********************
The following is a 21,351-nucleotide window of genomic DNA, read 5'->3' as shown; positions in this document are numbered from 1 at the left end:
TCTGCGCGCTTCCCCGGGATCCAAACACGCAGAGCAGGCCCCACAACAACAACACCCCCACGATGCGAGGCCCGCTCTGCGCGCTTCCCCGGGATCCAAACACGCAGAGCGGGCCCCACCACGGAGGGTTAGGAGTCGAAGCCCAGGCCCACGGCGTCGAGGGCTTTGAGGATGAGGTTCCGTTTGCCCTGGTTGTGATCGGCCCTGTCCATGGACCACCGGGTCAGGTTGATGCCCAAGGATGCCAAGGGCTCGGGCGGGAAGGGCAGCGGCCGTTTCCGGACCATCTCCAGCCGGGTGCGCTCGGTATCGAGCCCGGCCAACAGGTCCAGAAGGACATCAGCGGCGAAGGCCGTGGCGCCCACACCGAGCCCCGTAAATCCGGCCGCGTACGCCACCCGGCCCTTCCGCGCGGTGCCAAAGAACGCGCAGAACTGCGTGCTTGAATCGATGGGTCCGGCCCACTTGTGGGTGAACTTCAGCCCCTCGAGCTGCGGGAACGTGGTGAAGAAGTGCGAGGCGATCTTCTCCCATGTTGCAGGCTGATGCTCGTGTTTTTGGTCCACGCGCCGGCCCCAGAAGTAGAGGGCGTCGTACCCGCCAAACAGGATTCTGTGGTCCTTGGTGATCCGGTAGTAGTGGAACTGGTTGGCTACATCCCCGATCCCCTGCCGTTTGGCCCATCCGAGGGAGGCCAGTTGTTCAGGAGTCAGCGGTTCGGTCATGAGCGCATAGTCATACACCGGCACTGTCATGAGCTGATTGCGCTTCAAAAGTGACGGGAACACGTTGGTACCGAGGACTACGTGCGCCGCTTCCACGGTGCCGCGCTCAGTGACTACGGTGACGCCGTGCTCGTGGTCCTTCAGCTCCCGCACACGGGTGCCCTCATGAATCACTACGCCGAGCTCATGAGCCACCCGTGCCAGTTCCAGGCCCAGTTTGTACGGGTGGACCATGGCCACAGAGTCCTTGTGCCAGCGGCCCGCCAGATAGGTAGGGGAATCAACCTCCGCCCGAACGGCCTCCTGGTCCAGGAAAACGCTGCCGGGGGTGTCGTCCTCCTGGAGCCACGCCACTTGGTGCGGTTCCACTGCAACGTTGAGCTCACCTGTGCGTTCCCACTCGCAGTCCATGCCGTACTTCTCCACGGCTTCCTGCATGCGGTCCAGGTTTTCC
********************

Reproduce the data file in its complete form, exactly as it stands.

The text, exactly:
The following is a 21,351-nucleotide window of genomic DNA, read 5'->3' as shown; positions in this document are numbered from 1 at the left end:
TCTGCGCGCTTCCCCGGGATCCAAACACGCAGAGCAGGCCCCACAACAACAACACCCCCACGATGCGAGGCCCGCTCTGCGCGCTTCCCCGGGATCCAAACACGCAGAGCGGGCCCCACCACGGAGGGTTAGGAGTCGAAGCCCAGGCCCACGGCGTCGAGGGCTTTGAGGATGAGGTTCCGTTTGCCCTGGTTGTGATCGGCCCTGTCCATGGACCACCGGGTCAGGTTGATGCCCAAGGATGCCAAGGGCTCGGGCGGGAAGGGCAGCGGCCGTTTCCGGACCATCTCCAGCCGGGTGCGCTCGGTATCGAGCCCGGCCAACAGGTCCAGAAGGACATCAGCGGCGAAGGCCGTGGCGCCCACACCGAGCCCCGTAAATCCGGCCGCGTACGCCACCCGGCCCTTCCGCGCGGTGCCAAAGAACGCGCAGAACTGCGTGCTTGAATCGATGGGTCCGGCCCACTTGTGGGTGAACTTCAGCCCCTCGAGCTGCGGGAACGTGGTGAAGAAGTGCGAGGCGATCTTCTCCCATGTTGCAGGCTGATGCTCGTGTTTTTGGTCCACGCGCCGGCCCCAGAAGTAGAGGGCGTCGTACCCGCCAAACAGGATTCTGTGGTCCTTGGTGATCCGGTAGTAGTGGAACTGGTTGGCTACATCCCCGATCCCCTGCCGTTTGGCCCATCCGAGGGAGGCCAGTTGTTCAGGAGTCAGCGGTTCGGTCATGAGCGCATAGTCATACACCGGCACTGTCATGAGCTGATTGCGCTTCAAAAGTGACGGGAACACGTTGGTACCGAGGACTACGTGCGCCGCTTCCACGGTGCCGCGCTCAGTGACTACGGTGACGCCGTGCTCGTGGTCCTTCAGCTCCCGCACACGGGTGCCCTCATGAATCACTACGCCGAGCTCATGAGCCACCCGTGCCAGTTCCAGGCCCAGTTTGTACGGGTGGACCATGGCCACAGAGTCCTTGTGCCAGCGGCCCGCCAGATAGGTAGGGGAATCAACCTCCGCCCGAACGGCCTCCTGGTCCAGGAAAACGCTGCCGGGGGTGTCGTCCTCCTGGAGCCACGCCACTTGGTGCGGTTCCACTGCAACGTTGAGCTCACCTGTGCGTTCCCACTCGCAGTCCATGCCGTACTTCTCCACGGCTTCCTGCATGCGGTCCAGGTTTTCC